Road tax is always a touchy subject for Britain's beleaguered motorists. Not only do we pay tax to buy new cars, we pay tax on fuel, tax on parts, tax on insurance, and tax to keep it on the road too.

Recent changes to the Vehicle Excise Licence (VEL) system saw the end of tax discs. Not only that, but the buyer of a used car can no longer buy the car with the remaining tax as part of the deal - an automatic refund of all unused full months goes back to the seller. Yet the buyer has to pay from the start of the month to get their car on the road, meaning that the DVLA is quids in each time a car changes hands. 

What's Changing?

The heartache (and wallet ache!) of the UK's motorists isn't over yet. DVLA has introduced a raft of changes to the road tax system, which take effect from 1st April 2017. So what difference will this make to you?

Firstly, it's important to note that anyone who already owns a car affected by the 1st April changes will still be taxed in exactly the same way as they are now, on the CO2 emissions based scale. The changes will only affect new cars registered on or after 1st April.

Secondly, the biggest effect of these changes will be on buyers of low CO2 emissions cars. Currently, any car emitting less than 100 g/km of carbon dioxide is free of tax, but with a large range of cars now falling below that threshold, the government has clearly realised that they are missing out on a lot of revenue. Under the new system, only zero-emissions vehicles will be tax-free, meaning that pretty much only electric cars are exempt. So if you're thinking of buying a low-emissions car, get it registered before 1st April, because a car just under the 100 g/km bracket will then have to pay £120 in the first year, then £140 a year after that.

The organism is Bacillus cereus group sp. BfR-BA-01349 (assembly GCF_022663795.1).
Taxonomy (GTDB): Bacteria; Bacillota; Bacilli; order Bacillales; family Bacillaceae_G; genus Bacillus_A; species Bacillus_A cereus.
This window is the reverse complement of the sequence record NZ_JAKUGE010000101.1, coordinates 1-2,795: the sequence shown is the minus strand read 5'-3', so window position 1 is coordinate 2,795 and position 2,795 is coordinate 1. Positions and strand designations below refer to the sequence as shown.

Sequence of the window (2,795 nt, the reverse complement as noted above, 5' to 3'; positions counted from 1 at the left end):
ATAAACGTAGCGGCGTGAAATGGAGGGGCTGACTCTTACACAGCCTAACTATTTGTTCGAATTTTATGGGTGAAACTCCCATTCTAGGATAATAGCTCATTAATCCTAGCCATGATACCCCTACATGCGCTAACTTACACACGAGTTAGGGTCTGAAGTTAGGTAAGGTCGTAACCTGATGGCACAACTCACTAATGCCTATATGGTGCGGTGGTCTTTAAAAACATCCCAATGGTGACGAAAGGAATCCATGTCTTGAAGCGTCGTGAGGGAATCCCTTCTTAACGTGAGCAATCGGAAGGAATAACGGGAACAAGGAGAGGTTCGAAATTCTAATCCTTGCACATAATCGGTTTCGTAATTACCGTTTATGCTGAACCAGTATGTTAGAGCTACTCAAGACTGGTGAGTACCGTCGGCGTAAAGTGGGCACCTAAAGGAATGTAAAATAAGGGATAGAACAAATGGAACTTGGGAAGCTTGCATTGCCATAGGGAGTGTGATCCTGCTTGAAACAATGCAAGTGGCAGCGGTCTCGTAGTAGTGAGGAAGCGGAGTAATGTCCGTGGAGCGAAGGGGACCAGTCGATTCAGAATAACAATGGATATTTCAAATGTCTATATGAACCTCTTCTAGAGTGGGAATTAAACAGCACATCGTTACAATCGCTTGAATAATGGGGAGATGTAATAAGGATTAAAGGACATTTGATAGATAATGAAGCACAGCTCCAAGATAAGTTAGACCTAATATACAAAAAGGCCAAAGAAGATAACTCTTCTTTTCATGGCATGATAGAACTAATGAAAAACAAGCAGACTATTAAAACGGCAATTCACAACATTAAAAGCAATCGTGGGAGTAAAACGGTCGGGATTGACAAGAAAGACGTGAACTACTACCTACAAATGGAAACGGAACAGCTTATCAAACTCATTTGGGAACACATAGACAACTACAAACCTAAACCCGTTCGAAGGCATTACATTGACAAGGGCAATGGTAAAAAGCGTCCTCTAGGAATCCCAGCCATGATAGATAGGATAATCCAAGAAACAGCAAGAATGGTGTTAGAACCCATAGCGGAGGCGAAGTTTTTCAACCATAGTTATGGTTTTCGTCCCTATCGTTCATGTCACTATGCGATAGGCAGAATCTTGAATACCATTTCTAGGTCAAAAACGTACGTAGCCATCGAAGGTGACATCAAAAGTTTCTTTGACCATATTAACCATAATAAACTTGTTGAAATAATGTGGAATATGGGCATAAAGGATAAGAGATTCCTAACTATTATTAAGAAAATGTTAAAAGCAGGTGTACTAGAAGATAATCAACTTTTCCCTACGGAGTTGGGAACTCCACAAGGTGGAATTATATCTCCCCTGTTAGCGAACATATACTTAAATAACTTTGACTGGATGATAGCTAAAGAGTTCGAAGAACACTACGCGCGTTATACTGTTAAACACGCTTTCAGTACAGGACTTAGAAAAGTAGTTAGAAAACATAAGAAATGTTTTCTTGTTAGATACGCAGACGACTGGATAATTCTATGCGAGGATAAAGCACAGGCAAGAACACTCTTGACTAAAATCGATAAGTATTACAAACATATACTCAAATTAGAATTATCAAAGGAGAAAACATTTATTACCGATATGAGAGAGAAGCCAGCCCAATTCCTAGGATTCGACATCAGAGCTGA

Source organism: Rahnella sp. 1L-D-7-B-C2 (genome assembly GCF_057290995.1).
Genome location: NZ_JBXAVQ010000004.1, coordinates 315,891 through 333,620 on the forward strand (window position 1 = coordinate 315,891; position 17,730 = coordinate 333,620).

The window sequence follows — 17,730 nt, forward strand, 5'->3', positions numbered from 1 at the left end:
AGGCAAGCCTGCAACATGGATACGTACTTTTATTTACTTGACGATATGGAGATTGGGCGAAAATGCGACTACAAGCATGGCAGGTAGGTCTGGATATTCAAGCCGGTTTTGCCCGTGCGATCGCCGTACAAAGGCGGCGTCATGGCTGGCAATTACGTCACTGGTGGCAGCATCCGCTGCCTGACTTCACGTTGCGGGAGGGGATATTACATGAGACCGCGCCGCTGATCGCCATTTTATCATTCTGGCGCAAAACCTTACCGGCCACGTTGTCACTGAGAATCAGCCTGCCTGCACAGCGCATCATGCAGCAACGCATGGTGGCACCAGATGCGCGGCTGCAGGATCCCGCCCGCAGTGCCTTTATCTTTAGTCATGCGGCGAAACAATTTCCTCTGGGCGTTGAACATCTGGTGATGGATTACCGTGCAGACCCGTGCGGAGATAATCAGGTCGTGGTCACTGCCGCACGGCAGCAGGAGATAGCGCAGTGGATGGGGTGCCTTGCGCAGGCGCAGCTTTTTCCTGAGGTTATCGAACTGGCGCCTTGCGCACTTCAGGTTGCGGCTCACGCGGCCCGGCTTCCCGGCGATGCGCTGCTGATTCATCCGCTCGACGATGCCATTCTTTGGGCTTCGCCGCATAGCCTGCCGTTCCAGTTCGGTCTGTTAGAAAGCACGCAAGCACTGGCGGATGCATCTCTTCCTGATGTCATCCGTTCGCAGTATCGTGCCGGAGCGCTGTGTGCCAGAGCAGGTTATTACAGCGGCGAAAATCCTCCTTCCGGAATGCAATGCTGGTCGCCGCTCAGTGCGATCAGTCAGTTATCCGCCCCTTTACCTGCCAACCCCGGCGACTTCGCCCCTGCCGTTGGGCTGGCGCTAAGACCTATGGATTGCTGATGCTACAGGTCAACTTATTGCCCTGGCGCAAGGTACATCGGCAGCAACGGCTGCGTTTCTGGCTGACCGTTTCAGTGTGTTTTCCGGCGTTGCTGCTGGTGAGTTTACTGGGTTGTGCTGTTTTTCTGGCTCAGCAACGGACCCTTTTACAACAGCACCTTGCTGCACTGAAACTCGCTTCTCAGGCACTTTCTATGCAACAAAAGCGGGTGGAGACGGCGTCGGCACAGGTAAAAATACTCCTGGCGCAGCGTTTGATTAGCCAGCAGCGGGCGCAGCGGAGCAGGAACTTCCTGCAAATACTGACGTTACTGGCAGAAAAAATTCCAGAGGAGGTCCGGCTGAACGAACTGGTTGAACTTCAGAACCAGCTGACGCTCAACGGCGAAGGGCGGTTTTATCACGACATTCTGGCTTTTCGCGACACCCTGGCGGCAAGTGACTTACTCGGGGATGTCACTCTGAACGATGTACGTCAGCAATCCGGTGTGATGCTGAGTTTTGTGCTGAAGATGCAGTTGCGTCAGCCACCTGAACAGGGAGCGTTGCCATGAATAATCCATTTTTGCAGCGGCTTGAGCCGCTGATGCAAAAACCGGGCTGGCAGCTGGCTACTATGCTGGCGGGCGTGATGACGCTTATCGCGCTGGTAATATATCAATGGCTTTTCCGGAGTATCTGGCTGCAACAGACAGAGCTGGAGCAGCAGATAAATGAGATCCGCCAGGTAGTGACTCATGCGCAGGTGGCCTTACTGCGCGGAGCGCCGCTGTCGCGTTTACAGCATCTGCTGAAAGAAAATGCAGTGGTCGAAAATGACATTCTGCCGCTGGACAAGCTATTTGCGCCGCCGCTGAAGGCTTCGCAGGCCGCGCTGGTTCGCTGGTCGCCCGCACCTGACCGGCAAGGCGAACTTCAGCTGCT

So why different rates in year one and year two? Well, the government is trying to simplify the tax system a little, meaning that from its second year onwards everything will be taxed at £140 a year. But in the first year, buyers will pay tax on a CO2 based scale, from £10 for the lowest emissions to an eye-watering £2,000 on anything over 255 g/km. 

There's another sting in the tail for anyone buying a car with a list price of over £40,000, who will be charged an extra £310 a year for the first five years. Be aware that if you go too mad on the options list and nudge the total price over £40,000, or successfully negotiate the price of a £40k car below this level, it will still attract the extra tax based on list price.

Check the tables below:

Figure 1 shows the taxes as they were while Figure 2 shows what they will be from the 1st April 2017.

2016 Vehicle Excise Duty

Fig. 1: 2016 Vehicle Excise Duty


2017 Vehicle Excise Duty

Fig. 2: 2017 Vehicle Excise Duty

Could I Benefit?

So are there any winners in this new system? Perhaps. Buyers of a car with higher emissions, who want to keep their car several years, could see benefits from the annual flat rate of £140 a year, versus what it would have been on the pre-April system.


More Information

The changes aren't simple, so it's well worth doing some research to see what it means for you. Visit this site for more details from DVLA themselves. And if you're in the market for a new car this year, have a chat with your dealer to see how the figures stack up in your situation.

Road Tax Changes For 2017